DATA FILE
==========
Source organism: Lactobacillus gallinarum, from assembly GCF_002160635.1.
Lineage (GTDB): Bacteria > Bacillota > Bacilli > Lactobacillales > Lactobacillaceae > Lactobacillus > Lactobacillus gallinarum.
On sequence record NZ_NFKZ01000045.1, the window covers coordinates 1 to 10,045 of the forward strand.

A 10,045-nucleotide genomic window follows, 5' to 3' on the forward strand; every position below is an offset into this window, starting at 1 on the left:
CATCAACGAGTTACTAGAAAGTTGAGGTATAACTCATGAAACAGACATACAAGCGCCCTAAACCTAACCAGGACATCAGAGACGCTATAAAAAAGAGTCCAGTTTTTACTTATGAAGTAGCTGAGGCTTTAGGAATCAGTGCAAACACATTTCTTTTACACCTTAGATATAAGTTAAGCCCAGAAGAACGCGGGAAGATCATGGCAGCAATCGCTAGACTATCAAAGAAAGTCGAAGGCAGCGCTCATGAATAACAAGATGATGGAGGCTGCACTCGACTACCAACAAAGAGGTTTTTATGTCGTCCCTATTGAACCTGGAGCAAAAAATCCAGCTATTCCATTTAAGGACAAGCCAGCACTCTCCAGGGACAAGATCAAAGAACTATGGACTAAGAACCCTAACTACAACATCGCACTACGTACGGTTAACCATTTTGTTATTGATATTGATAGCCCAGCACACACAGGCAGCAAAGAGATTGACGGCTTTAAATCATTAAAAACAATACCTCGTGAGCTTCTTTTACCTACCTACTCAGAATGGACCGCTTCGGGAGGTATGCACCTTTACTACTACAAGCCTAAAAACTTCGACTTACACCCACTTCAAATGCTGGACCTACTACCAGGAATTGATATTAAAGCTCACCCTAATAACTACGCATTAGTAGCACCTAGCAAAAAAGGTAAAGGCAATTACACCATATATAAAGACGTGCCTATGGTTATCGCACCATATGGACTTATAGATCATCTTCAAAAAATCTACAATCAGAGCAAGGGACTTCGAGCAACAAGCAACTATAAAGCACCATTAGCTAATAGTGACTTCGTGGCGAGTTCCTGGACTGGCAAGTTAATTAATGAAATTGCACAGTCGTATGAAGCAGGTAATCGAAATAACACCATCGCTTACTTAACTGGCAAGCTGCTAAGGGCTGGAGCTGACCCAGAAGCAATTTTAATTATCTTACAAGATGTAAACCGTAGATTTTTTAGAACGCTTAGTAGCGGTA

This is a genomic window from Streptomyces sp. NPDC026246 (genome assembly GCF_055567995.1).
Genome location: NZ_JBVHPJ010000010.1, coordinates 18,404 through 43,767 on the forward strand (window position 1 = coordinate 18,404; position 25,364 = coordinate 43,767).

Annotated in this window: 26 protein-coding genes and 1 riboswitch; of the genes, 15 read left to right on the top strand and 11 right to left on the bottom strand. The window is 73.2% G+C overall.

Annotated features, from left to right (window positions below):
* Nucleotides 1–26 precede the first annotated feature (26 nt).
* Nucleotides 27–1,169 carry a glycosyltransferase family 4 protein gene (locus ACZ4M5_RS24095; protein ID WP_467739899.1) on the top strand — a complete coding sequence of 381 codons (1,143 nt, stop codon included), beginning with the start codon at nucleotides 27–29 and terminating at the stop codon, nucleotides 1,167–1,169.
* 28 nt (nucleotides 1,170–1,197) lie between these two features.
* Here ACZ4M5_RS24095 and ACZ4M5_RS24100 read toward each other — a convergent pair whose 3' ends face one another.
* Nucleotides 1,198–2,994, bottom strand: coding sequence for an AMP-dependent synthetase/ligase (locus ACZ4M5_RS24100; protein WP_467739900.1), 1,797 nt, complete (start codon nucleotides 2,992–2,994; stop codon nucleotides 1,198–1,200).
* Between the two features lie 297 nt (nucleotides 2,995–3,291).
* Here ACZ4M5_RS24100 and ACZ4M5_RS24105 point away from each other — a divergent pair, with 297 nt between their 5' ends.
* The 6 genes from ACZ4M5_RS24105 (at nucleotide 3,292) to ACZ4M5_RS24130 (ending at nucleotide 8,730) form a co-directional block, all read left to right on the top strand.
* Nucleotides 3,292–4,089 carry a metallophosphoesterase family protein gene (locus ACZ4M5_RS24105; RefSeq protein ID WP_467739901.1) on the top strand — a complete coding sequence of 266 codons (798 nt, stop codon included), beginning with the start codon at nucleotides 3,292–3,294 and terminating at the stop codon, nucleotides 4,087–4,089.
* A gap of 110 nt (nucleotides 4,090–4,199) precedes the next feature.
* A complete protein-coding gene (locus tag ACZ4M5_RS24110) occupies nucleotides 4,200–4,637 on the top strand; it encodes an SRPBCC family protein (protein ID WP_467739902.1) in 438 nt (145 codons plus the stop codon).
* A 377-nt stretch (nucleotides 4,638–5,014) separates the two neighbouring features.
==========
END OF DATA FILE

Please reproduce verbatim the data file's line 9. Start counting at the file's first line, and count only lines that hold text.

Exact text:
Annotated features, from left to right (window positions below):